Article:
The Waratahs were weighed, measured and found wanting by the Brumbies in both their matches this season.
The cumulative score-line and try counts are certainly a fair indication of the difference between the two sides.
The Brumbies have recruited astutely in the backline in the off-season, namely Aidan Toua and Tomas Cubelli, and have added a few strings to their attack when compared with the quiver and bow of 2015.
The second of Joe Tomane’s trio of tries serves as a great example of this.
Christian Lealiifano, after distributing to a straightening Stephen Moore, instinctively looped around his captain and used the corner created by Moore’s carry to unleash Matt Toomua down the right flank.
A nicely worked clean break ably finished off by Tomane.
When you note that this action started 35m out from their own line I think its fair to say that the 2015 Brumbies, and the Jake White-era side, would have most probably been content for Moore to carry into contact and kick long into the Waratahs’ 22.
These Brumbies are a fully matured version of themselves. Self-aware and confident in their own skin, they have the luxury of being able to concentrate on improving the basic skills required to carry out their plans and add layers of attacking deception as they see fit.
To their Saturday night opponents this must seem like Nirvana.
The Waratahs are a talented group of players who seem, from the outside, to have an identity crisis.
This much has been admitted publicly by club captain Dave Dennis when he said the club’s previous leadership group had come up with “a clear way of how we wanted to play rugby” and challenged the current version to drive the implementation of a new philosophy.
The Waratahs seem, perhaps unsurprisingly, stuck between subconsciously playing ‘Cheika ball’ and the hitherto unrevealed ‘Gibson ball’.
An overly simple explanation of the Waratahs under Cheika is of a boxer fighting in a 100m x 70m ring.
Jab (Will Skelton), jab (Jacques Potgieter), jab (Rob Horne), right hook (Israel Folau)...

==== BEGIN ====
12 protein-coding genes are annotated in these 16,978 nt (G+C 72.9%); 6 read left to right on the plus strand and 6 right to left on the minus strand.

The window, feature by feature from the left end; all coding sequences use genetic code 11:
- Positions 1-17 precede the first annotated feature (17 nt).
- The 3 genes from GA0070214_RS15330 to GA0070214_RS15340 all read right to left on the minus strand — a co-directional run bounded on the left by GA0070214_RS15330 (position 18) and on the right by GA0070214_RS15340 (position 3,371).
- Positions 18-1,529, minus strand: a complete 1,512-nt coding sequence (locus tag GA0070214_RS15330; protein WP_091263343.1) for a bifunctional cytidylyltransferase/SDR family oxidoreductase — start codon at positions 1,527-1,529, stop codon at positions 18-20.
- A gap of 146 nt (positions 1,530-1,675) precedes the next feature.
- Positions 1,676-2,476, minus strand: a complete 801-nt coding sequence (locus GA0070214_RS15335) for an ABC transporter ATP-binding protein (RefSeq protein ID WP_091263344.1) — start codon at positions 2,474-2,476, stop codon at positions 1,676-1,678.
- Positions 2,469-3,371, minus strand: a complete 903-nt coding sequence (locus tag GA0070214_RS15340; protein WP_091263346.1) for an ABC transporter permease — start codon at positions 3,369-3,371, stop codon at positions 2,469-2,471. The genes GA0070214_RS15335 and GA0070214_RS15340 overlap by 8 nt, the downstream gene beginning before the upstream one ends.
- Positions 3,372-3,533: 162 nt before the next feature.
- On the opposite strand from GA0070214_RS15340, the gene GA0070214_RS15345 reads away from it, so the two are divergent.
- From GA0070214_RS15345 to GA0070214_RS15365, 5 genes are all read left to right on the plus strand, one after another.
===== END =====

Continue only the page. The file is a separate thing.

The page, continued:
Jab (Sekope Kepu), jab (Wycliff Palu), jab (Tatafu Polota-Nau), straight right (Adam Ashley-Cooper), right hook (Kurtley Beale)!
The left would pound away, tire you out and hurt you until the right put you to sleep.
The problem for Daryl Gibson how few of these names he has left in his arsenal.
Like all successful teams the Waratahs have had natural turnover but the problem has arisen because the changes haven’t been like for like.
The power game that worked with the departed cattle needs to be adapted and we are bearing witness to the teething problems this represents.
The most important is that the Waratahs are still full of talented players and that Daryl Gibson is right to add more nuances to the Waratahs attacking principles.
The Waratahs need to decide on and affirm their new identity then stick to it come what may to improve this season and build for the next, while the Brumbies need to work to become the best possible version of themselves for the Finals campaign.
Both sides would do well to heed Polonius’ parting advice to his son Laertes in Act 1 of Mr Shakespeare’s Hamlet:
“This above all: to thine own self be true”.
A former Reds and Waratah Centre, Morgan Turinui player 20 Tests for the Wallabies before spending sevens years in France. He is now coaching at the Randwick Rugby Club in Sydney.
The opinions expressed in this article are the views of the contributor and do not necessarily reflect the views and opinions of the ARU.